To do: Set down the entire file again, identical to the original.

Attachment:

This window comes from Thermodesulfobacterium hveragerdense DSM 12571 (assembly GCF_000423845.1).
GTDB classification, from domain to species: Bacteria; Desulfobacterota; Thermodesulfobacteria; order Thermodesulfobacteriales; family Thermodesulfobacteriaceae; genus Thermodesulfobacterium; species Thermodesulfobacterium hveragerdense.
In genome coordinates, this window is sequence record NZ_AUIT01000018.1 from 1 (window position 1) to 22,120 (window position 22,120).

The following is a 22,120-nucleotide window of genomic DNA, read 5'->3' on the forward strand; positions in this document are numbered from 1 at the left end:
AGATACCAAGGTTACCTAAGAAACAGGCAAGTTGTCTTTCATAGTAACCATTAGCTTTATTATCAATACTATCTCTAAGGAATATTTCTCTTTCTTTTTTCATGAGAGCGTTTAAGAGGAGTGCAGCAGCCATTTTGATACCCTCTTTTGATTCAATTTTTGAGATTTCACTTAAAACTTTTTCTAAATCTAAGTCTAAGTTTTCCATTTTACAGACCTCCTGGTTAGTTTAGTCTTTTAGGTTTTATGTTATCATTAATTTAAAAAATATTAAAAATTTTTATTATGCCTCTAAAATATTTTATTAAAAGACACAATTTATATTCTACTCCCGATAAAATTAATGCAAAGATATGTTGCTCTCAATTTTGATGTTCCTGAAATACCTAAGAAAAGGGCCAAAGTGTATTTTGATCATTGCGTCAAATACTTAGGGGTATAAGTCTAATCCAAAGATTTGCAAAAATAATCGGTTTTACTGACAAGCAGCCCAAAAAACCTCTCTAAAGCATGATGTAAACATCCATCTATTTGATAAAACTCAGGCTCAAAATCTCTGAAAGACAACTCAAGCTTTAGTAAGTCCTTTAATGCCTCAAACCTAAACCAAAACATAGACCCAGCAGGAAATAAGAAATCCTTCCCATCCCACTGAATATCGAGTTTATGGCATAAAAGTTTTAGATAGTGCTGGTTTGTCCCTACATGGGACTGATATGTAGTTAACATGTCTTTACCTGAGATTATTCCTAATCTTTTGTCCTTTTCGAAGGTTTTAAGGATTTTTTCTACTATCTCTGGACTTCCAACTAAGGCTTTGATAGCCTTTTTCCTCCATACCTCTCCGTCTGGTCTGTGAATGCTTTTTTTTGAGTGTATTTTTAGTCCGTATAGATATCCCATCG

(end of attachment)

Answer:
This window comes from Thermodesulfobacterium hveragerdense DSM 12571 (assembly GCF_000423845.1).
GTDB classification, from domain to species: Bacteria; Desulfobacterota; Thermodesulfobacteria; order Thermodesulfobacteriales; family Thermodesulfobacteriaceae; genus Thermodesulfobacterium; species Thermodesulfobacterium hveragerdense.
In genome coordinates, this window is sequence record NZ_AUIT01000018.1 from 1 (window position 1) to 22,120 (window position 22,120).

The following is a 22,120-nucleotide window of genomic DNA, read 5'->3' on the forward strand; positions in this document are numbered from 1 at the left end:
AGATACCAAGGTTACCTAAGAAACAGGCAAGTTGTCTTTCATAGTAACCATTAGCTTTATTATCAATACTATCTCTAAGGAATATTTCTCTTTCTTTTTTCATGAGAGCGTTTAAGAGGAGTGCAGCAGCCATTTTGATACCCTCTTTTGATTCAATTTTTGAGATTTCACTTAAAACTTTTTCTAAATCTAAGTCTAAGTTTTCCATTTTACAGACCTCCTGGTTAGTTTAGTCTTTTAGGTTTTATGTTATCATTAATTTAAAAAATATTAAAAATTTTTATTATGCCTCTAAAATATTTTATTAAAAGACACAATTTATATTCTACTCCCGATAAAATTAATGCAAAGATATGTTGCTCTCAATTTTGATGTTCCTGAAATACCTAAGAAAAGGGCCAAAGTGTATTTTGATCATTGCGTCAAATACTTAGGGGTATAAGTCTAATCCAAAGATTTGCAAAAATAATCGGTTTTACTGACAAGCAGCCCAAAAAACCTCTCTAAAGCATGATGTAAACATCCATCTATTTGATAAAACTCAGGCTCAAAATCTCTGAAAGACAACTCAAGCTTTAGTAAGTCCTTTAATGCCTCAAACCTAAACCAAAACATAGACCCAGCAGGAAATAAGAAATCCTTCCCATCCCACTGAATATCGAGTTTATGGCATAAAAGTTTTAGATAGTGCTGGTTTGTCCCTACATGGGACTGATATGTAGTTAACATGTCTTTACCTGAGATTATTCCTAATCTTTTGTCCTTTTCGAAGGTTTTAAGGATTTTTTCTACTATCTCTGGACTTCCAACTAAGGCTTTGATAGCCTTTTTCCTCCATACCTCTCCGTCTGGTCTGTGAATGCTTTTTTTTGAGTGTATTTTTAGTCCGTATAGATATCCCATCG